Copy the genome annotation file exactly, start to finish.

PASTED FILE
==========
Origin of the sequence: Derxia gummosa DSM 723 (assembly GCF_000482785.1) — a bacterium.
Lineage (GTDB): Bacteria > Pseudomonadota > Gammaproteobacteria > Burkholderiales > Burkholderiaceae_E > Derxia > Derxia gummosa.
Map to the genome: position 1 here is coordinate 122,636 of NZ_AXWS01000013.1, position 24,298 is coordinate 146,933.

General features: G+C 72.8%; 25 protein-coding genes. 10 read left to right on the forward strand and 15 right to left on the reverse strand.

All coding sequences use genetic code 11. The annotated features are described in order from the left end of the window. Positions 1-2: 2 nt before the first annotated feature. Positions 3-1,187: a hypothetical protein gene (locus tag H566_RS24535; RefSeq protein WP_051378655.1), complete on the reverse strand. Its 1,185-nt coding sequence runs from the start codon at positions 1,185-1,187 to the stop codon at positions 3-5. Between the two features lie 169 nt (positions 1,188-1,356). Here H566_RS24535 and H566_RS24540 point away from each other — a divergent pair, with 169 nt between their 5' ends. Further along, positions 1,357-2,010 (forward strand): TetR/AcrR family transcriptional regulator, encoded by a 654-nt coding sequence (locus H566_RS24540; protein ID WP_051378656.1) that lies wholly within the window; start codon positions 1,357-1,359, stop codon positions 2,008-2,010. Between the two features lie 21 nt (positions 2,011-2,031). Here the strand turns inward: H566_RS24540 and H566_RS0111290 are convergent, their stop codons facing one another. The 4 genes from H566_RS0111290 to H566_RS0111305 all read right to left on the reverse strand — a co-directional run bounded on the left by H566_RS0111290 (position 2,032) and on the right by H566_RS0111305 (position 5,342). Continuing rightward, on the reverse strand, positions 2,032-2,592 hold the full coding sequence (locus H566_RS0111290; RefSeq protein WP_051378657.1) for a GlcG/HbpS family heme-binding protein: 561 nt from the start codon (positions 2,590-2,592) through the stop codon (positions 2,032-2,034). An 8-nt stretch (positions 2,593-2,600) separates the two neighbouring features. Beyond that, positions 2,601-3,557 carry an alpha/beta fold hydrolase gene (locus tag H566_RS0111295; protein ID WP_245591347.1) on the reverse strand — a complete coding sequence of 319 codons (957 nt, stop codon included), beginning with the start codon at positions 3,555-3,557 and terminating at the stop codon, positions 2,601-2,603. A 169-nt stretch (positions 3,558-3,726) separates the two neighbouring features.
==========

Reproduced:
Origin of the sequence: Derxia gummosa DSM 723 (assembly GCF_000482785.1) — a bacterium.
Lineage (GTDB): Bacteria > Pseudomonadota > Gammaproteobacteria > Burkholderiales > Burkholderiaceae_E > Derxia > Derxia gummosa.
Map to the genome: position 1 here is coordinate 122,636 of NZ_AXWS01000013.1, position 24,298 is coordinate 146,933.

General features: G+C 72.8%; 25 protein-coding genes. 10 read left to right on the forward strand and 15 right to left on the reverse strand.

All coding sequences use genetic code 11. The annotated features are described in order from the left end of the window. Positions 1-2: 2 nt before the first annotated feature. Positions 3-1,187: a hypothetical protein gene (locus tag H566_RS24535; RefSeq protein WP_051378655.1), complete on the reverse strand. Its 1,185-nt coding sequence runs from the start codon at positions 1,185-1,187 to the stop codon at positions 3-5. Between the two features lie 169 nt (positions 1,188-1,356). Here H566_RS24535 and H566_RS24540 point away from each other — a divergent pair, with 169 nt between their 5' ends. Further along, positions 1,357-2,010 (forward strand): TetR/AcrR family transcriptional regulator, encoded by a 654-nt coding sequence (locus H566_RS24540; protein ID WP_051378656.1) that lies wholly within the window; start codon positions 1,357-1,359, stop codon positions 2,008-2,010. Between the two features lie 21 nt (positions 2,011-2,031). Here the strand turns inward: H566_RS24540 and H566_RS0111290 are convergent, their stop codons facing one another. The 4 genes from H566_RS0111290 to H566_RS0111305 all read right to left on the reverse strand — a co-directional run bounded on the left by H566_RS0111290 (position 2,032) and on the right by H566_RS0111305 (position 5,342). Continuing rightward, on the reverse strand, positions 2,032-2,592 hold the full coding sequence (locus H566_RS0111290; RefSeq protein WP_051378657.1) for a GlcG/HbpS family heme-binding protein: 561 nt from the start codon (positions 2,590-2,592) through the stop codon (positions 2,032-2,034). An 8-nt stretch (positions 2,593-2,600) separates the two neighbouring features. Beyond that, positions 2,601-3,557 carry an alpha/beta fold hydrolase gene (locus tag H566_RS0111295; protein ID WP_245591347.1) on the reverse strand — a complete coding sequence of 319 codons (957 nt, stop codon included), beginning with the start codon at positions 3,555-3,557 and terminating at the stop codon, positions 2,601-2,603. A 169-nt stretch (positions 3,558-3,726) separates the two neighbouring features.